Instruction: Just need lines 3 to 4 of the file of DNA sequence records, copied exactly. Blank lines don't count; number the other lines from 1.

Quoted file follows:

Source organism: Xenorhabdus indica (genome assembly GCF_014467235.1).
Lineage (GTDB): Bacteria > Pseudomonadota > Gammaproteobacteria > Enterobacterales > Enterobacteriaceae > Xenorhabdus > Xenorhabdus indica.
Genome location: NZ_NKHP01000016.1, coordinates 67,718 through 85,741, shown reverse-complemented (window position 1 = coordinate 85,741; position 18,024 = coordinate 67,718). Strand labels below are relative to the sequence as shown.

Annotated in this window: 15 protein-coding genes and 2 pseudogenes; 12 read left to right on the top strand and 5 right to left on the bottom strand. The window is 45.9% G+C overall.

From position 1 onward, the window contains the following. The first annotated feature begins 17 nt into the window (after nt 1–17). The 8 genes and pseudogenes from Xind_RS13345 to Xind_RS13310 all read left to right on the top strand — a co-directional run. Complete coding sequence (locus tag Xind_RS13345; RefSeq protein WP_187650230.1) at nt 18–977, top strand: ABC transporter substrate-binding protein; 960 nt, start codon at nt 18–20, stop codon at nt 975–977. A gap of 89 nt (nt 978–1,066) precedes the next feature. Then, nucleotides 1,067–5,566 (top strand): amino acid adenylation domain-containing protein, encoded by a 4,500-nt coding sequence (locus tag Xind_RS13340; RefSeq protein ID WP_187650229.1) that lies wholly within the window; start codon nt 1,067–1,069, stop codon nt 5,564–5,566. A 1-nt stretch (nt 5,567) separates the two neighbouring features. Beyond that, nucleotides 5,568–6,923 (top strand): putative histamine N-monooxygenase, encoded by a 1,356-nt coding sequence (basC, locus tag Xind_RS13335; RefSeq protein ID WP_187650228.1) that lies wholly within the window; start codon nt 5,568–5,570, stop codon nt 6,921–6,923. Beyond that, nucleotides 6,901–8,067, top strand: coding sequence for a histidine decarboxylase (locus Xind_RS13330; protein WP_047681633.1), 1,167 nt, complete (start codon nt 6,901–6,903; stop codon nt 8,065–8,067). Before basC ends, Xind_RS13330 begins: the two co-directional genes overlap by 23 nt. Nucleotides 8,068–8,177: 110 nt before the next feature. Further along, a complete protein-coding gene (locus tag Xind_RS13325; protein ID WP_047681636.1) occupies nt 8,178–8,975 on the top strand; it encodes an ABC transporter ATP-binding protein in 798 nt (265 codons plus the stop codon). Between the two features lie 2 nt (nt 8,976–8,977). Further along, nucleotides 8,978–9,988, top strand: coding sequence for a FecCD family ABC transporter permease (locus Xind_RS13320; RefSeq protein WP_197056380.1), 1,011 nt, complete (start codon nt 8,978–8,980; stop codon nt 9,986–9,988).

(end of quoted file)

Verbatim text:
Genome location: NZ_NKHP01000016.1, coordinates 67,718 through 85,741, shown reverse-complemented (window position 1 = coordinate 85,741; position 18,024 = coordinate 67,718). Strand labels below are relative to the sequence as shown.

Annotated in this window: 15 protein-coding genes and 2 pseudogenes; 12 read left to right on the top strand and 5 right to left on the bottom strand. The window is 45.9% G+C overall.